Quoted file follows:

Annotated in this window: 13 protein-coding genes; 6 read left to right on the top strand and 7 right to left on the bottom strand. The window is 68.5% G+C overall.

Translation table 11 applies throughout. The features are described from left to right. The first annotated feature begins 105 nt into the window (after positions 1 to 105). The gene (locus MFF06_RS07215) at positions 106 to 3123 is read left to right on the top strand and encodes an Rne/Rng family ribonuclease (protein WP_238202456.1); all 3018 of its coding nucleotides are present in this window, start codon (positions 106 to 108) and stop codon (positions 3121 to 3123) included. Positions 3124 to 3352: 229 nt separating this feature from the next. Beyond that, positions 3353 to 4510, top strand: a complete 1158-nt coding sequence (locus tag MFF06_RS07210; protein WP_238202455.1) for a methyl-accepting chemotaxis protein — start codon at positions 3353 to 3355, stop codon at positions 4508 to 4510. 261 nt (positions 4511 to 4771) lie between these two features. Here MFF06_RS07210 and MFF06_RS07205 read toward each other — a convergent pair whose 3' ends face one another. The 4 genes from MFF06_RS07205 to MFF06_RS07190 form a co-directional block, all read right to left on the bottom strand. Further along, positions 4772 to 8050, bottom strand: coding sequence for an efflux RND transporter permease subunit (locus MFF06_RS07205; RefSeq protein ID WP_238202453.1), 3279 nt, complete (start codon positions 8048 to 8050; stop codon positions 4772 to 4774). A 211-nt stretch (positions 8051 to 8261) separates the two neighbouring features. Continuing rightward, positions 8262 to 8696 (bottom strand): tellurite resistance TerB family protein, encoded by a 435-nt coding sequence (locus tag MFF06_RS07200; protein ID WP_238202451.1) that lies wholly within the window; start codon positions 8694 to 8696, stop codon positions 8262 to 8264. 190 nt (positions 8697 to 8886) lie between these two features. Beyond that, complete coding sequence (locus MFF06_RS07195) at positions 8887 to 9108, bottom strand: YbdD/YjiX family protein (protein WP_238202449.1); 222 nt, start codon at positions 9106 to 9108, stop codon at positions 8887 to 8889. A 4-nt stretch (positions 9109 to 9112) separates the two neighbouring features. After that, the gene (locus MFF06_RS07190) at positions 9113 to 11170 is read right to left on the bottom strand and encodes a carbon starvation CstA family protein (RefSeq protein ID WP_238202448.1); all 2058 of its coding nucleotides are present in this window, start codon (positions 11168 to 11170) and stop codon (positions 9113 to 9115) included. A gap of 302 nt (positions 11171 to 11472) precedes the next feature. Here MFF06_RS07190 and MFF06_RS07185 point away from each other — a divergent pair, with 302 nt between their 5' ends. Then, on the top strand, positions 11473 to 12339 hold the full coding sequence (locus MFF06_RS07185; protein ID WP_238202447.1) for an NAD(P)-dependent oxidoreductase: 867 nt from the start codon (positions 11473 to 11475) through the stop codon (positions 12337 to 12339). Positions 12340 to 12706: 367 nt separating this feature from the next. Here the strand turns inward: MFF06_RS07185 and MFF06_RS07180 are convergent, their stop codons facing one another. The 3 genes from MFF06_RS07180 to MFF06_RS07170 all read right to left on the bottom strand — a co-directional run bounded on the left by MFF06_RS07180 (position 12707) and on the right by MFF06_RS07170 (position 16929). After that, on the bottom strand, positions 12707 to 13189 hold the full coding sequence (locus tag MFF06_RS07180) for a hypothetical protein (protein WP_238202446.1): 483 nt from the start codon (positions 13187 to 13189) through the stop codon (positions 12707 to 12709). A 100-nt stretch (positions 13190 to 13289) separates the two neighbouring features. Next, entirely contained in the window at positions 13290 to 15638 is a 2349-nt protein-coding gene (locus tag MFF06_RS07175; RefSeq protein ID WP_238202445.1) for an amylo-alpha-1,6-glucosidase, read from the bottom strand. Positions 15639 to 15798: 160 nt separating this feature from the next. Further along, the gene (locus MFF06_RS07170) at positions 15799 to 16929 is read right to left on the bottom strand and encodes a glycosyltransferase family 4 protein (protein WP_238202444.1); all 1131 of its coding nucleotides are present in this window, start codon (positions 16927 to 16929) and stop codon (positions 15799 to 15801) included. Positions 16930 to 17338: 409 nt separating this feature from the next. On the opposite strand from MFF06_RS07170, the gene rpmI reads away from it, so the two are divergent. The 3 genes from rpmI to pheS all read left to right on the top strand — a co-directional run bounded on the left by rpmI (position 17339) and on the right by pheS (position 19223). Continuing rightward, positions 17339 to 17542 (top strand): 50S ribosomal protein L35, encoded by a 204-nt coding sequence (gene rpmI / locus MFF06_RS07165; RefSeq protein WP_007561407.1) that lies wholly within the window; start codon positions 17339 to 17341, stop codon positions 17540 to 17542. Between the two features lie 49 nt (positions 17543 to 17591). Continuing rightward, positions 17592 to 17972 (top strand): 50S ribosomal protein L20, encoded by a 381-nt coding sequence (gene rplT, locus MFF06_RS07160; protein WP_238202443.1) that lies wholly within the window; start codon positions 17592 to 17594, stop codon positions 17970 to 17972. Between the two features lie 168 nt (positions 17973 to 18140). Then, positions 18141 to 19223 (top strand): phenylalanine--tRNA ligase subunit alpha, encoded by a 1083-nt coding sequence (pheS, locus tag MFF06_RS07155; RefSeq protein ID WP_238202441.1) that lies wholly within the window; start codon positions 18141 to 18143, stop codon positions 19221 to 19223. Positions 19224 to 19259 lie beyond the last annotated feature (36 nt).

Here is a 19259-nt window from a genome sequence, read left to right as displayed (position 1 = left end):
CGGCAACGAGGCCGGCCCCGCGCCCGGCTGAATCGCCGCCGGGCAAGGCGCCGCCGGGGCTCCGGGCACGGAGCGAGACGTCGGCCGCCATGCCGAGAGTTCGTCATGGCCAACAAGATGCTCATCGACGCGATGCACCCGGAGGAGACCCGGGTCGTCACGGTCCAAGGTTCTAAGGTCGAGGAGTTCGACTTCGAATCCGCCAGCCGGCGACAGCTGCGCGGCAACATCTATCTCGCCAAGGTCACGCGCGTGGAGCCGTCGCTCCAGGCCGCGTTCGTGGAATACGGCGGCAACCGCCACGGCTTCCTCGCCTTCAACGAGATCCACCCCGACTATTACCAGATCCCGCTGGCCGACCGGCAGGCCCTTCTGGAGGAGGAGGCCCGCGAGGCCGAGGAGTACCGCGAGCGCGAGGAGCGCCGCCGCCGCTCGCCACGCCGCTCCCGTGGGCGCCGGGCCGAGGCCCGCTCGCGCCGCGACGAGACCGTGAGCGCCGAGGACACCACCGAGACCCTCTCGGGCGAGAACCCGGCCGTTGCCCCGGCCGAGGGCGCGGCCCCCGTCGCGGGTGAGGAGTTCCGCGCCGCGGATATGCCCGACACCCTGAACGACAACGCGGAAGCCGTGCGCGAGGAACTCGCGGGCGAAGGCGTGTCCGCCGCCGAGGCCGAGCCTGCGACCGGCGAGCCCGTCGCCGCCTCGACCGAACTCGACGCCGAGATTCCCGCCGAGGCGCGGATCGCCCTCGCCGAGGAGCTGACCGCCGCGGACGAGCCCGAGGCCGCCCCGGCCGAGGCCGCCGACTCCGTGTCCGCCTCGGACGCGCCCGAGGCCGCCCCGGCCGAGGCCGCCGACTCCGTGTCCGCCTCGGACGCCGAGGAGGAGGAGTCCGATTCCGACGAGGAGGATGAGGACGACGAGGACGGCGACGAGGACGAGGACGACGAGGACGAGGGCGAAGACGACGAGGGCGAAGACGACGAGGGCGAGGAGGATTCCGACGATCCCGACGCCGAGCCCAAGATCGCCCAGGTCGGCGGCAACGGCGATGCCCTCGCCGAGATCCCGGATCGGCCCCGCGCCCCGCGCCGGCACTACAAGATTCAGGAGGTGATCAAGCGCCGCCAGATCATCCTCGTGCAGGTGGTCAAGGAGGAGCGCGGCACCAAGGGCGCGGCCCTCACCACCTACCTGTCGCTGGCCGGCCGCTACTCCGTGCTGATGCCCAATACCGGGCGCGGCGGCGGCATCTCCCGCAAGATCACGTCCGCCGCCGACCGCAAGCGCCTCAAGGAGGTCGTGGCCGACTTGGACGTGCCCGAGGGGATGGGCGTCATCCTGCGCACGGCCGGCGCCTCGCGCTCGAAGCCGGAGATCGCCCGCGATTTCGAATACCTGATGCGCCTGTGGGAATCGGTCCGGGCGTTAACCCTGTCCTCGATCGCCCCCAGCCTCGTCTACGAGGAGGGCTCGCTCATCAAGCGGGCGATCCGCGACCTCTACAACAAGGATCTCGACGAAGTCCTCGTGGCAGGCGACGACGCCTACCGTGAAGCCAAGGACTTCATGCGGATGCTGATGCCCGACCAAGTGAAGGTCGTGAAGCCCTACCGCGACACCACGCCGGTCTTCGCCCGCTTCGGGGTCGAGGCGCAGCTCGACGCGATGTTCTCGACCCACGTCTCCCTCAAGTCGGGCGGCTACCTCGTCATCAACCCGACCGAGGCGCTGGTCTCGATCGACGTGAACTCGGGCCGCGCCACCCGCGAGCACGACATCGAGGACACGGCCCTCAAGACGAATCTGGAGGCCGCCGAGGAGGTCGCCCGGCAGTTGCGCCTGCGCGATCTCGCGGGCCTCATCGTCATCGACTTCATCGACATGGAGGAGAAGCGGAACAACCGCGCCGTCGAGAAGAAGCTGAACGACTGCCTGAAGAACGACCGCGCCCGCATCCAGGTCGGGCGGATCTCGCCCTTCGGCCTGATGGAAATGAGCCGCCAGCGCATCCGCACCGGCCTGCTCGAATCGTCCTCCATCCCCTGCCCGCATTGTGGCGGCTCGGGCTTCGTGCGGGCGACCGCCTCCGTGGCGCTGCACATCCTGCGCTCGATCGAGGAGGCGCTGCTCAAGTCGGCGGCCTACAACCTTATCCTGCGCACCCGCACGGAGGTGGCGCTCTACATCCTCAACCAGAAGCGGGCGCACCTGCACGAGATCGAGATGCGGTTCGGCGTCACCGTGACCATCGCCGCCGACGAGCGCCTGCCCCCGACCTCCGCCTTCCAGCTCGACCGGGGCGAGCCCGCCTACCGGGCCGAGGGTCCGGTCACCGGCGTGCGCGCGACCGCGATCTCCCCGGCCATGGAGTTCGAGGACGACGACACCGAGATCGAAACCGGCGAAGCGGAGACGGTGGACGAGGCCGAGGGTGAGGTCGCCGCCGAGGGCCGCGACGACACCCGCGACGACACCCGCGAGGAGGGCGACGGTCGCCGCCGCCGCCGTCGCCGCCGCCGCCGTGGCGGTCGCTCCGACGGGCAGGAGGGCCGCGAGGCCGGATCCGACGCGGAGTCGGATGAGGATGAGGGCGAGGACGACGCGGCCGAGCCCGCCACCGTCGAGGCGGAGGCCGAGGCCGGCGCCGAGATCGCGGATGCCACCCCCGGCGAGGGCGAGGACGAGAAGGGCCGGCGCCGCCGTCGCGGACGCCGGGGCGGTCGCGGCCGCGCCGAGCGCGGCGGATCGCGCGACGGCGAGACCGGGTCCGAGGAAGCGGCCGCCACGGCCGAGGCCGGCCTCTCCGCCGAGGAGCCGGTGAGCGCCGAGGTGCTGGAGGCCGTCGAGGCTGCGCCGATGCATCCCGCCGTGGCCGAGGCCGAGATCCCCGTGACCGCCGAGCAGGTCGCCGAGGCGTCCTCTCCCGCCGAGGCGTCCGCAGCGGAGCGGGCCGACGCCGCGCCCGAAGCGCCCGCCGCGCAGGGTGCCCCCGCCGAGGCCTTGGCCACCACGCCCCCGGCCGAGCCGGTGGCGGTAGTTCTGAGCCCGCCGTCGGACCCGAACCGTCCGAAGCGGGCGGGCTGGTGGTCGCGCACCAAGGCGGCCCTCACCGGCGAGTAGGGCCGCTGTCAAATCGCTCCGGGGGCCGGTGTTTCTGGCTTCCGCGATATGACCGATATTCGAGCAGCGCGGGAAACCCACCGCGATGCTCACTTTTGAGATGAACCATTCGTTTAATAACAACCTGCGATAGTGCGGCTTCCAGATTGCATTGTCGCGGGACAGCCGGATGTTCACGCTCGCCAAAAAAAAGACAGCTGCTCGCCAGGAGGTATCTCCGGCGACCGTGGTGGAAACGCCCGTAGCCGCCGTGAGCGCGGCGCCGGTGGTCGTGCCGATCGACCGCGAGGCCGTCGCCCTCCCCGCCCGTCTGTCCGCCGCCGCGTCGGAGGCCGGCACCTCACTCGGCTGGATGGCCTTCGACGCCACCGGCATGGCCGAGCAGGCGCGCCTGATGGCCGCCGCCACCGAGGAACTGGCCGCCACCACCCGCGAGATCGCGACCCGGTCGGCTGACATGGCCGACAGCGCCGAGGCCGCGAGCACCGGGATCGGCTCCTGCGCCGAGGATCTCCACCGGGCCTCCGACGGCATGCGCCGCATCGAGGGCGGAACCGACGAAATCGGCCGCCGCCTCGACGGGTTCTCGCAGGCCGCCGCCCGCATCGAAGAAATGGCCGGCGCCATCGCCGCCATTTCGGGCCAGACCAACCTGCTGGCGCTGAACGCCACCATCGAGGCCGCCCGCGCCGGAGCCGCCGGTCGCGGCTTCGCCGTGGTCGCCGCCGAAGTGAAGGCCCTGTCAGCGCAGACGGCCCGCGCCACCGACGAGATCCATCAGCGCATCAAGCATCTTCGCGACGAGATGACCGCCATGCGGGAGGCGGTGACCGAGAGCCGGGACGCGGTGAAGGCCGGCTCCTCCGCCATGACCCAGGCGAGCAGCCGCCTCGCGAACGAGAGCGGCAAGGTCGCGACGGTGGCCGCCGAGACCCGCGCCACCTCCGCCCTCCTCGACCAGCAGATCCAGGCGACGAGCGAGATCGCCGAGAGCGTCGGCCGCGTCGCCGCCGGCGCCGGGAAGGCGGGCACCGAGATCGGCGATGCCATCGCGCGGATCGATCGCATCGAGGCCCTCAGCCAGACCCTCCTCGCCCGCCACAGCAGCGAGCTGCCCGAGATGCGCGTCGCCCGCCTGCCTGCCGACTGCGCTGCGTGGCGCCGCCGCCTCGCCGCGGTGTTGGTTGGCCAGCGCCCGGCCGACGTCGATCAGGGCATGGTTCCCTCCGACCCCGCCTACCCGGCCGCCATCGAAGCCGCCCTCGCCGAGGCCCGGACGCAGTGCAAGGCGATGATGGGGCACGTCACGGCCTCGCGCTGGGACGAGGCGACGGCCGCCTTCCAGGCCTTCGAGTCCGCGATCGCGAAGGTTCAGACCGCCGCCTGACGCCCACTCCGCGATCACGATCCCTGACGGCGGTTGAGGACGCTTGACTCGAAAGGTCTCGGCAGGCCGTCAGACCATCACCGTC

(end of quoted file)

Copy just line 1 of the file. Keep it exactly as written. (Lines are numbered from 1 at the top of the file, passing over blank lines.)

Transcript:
Annotated in this window: 13 protein-coding genes; 6 read left to right on the top strand and 7 right to left on the bottom strand. The window is 68.5% G+C overall.